“In the case that we cannot even work with a limited presence in June, we will still conduct the maximum amount of exams in June, but online instead,” states Sels.
Some institutions have more experience with digital exams. At the Vives West-Flemish college, a fifth of the students attend as distance learners. They can take exams on campus or at home. “In the latter case we work with a system of proctored exams,” according to coordinator of education technology Kurt Galle.
“With a greater variety of questions and time pressure, you don’t need anti-fraud technology”
A program puts restrictions on the usage of your computer. You put your phone or tablet behind you and this monitors together with your webcam the whole environment. The images will be analysed by an external company, with use of AI - looking upwards, downwards or to the sides too much is suspicious for example.
And KU Leuven?
Proctored exams are not easy for groups of more than twenty students. “Furthermore fraud is still possible,” states Wim Machiels, responsible for education facilities ICTS. He recorded a video to prove this. The software Vives has is also not owned by KU Leuven.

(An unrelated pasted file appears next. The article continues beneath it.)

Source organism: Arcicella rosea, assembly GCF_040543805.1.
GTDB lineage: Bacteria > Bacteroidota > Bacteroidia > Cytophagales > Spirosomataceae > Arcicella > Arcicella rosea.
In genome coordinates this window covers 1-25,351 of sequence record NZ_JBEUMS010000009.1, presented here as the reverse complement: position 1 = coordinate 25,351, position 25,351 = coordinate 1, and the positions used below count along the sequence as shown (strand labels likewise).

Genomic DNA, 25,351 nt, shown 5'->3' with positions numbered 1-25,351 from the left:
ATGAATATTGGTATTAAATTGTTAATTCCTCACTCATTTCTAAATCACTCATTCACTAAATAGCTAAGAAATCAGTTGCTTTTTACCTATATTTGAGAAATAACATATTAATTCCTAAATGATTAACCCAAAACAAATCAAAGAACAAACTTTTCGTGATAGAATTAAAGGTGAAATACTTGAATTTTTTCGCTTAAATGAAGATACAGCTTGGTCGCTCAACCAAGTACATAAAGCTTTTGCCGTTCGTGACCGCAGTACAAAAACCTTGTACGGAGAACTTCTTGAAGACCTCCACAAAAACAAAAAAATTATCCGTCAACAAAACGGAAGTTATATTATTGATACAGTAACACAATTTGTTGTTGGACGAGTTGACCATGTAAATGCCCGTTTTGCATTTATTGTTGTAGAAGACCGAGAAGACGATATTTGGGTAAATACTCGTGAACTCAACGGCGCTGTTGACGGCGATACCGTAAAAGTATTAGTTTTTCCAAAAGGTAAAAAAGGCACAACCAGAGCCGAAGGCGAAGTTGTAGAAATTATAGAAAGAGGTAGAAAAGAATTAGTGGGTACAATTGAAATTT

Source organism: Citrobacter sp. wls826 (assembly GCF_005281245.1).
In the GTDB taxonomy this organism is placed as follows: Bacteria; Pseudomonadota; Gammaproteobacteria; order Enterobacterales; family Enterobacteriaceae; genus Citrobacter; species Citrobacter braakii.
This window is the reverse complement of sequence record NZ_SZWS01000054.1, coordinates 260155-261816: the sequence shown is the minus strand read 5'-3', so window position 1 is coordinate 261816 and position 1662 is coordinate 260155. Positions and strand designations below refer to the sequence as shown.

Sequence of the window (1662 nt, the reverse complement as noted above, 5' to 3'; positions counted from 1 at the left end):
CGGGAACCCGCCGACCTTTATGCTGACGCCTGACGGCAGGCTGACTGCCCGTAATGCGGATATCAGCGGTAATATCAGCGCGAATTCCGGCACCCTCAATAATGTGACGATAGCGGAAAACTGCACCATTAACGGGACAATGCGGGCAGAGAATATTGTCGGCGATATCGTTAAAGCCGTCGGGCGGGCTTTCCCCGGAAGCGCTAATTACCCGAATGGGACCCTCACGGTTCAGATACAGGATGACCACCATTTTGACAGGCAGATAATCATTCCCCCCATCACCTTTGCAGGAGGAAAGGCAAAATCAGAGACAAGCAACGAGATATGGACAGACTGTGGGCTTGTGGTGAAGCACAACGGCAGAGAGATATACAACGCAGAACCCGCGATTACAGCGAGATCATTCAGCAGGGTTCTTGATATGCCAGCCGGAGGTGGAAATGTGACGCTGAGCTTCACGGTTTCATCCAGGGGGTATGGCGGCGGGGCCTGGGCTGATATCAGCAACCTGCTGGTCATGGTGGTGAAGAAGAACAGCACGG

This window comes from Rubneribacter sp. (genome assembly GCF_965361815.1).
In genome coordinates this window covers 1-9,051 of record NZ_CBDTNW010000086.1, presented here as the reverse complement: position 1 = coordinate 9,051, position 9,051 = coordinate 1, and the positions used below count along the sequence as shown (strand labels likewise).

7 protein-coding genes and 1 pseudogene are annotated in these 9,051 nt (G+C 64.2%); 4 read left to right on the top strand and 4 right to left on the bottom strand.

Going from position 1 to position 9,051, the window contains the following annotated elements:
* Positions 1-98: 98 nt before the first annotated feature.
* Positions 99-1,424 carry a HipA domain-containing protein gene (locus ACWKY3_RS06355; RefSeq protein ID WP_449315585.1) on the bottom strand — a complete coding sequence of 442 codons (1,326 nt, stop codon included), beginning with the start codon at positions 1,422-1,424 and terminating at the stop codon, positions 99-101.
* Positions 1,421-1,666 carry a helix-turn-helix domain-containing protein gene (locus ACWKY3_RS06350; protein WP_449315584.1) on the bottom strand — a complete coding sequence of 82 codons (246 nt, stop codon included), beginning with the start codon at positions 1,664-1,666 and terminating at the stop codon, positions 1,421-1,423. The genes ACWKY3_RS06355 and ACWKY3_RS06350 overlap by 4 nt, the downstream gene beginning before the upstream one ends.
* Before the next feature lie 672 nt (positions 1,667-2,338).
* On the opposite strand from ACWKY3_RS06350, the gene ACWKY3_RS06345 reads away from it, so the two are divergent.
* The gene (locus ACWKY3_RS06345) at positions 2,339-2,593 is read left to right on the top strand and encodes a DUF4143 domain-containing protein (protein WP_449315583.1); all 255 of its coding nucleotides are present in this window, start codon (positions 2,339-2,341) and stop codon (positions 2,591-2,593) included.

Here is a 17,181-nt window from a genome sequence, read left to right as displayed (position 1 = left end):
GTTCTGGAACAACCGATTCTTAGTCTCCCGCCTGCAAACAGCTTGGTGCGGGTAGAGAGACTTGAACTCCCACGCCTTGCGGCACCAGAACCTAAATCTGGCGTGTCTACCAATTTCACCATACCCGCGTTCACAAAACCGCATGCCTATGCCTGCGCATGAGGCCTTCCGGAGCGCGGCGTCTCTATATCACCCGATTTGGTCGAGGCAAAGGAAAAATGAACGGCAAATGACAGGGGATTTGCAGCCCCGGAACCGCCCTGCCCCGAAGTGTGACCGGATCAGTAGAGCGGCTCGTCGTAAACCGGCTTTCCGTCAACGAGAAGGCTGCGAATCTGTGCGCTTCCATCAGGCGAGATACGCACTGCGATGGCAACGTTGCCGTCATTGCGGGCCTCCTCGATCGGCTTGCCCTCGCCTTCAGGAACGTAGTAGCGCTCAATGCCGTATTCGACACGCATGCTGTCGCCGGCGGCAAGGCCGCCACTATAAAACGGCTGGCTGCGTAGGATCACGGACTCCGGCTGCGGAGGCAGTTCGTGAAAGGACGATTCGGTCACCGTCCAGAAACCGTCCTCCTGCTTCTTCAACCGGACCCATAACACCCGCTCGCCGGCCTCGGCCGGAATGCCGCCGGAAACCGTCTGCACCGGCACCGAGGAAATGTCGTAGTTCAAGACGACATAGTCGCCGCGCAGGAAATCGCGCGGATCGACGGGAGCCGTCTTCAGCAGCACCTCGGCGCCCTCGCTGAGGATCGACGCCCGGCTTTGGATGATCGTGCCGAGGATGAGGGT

In the emergency scenario in which no physical exams can be conducted, Machiels sees other solutions: “A larger variety of questions or time pressure can accomplish a lot. Then you don’t need advanced anti-fraud technology.”
“No one enjoys this kind of scenario”
An oral exam can be done through Skype if you prevent teamwork by a bigger pool of questions and more time pressure. Even multiple choice exams can be taken from home, within the exam environment of xToledo. “When it comes to understanding or open-book questions, you don’t need proctering,” says Machiels. Fraud is still possible, “but that’s also the case in a normal exam. The question is; who will dare to? And will you spend your time on that when you have a limited amount of time?” asks Machiels.
More time pressure or understanding-based questions will perhaps not be very popular amongst students. Machiels: “No one enjoys this kind of scenario. But when it really comes to this point and we cannot conduct exams on campus, as a student I would prefer to take an exam then to redo the course later on.”